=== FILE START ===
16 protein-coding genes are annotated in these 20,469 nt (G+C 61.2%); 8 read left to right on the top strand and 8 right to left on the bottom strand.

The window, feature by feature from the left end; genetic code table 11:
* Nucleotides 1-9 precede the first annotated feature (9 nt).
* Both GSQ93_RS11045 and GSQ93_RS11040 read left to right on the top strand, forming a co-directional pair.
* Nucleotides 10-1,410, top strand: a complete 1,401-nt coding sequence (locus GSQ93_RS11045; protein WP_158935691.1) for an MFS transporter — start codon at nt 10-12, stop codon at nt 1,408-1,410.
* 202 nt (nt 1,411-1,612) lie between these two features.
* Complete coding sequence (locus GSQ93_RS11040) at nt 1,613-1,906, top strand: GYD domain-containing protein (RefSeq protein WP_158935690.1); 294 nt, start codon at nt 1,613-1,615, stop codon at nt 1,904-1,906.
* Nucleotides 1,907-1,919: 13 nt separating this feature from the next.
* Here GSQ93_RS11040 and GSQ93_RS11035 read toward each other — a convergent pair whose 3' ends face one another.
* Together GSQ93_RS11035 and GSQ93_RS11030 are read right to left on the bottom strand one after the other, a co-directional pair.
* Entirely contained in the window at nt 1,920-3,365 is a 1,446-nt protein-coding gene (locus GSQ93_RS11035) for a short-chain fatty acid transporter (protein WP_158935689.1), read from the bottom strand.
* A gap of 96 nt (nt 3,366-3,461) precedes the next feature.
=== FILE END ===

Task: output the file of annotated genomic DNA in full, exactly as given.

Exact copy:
16 protein-coding genes are annotated in these 20,469 nt (G+C 61.2%); 8 read left to right on the top strand and 8 right to left on the bottom strand.

The window, feature by feature from the left end; genetic code table 11:
* Nucleotides 1-9 precede the first annotated feature (9 nt).
* Both GSQ93_RS11045 and GSQ93_RS11040 read left to right on the top strand, forming a co-directional pair.
* Nucleotides 10-1,410, top strand: a complete 1,401-nt coding sequence (locus GSQ93_RS11045; protein WP_158935691.1) for an MFS transporter — start codon at nt 10-12, stop codon at nt 1,408-1,410.
* 202 nt (nt 1,411-1,612) lie between these two features.
* Complete coding sequence (locus GSQ93_RS11040) at nt 1,613-1,906, top strand: GYD domain-containing protein (RefSeq protein WP_158935690.1); 294 nt, start codon at nt 1,613-1,615, stop codon at nt 1,904-1,906.
* Nucleotides 1,907-1,919: 13 nt separating this feature from the next.
* Here GSQ93_RS11040 and GSQ93_RS11035 read toward each other — a convergent pair whose 3' ends face one another.
* Together GSQ93_RS11035 and GSQ93_RS11030 are read right to left on the bottom strand one after the other, a co-directional pair.
* Entirely contained in the window at nt 1,920-3,365 is a 1,446-nt protein-coding gene (locus GSQ93_RS11035) for a short-chain fatty acid transporter (protein WP_158935689.1), read from the bottom strand.
* A gap of 96 nt (nt 3,366-3,461) precedes the next feature.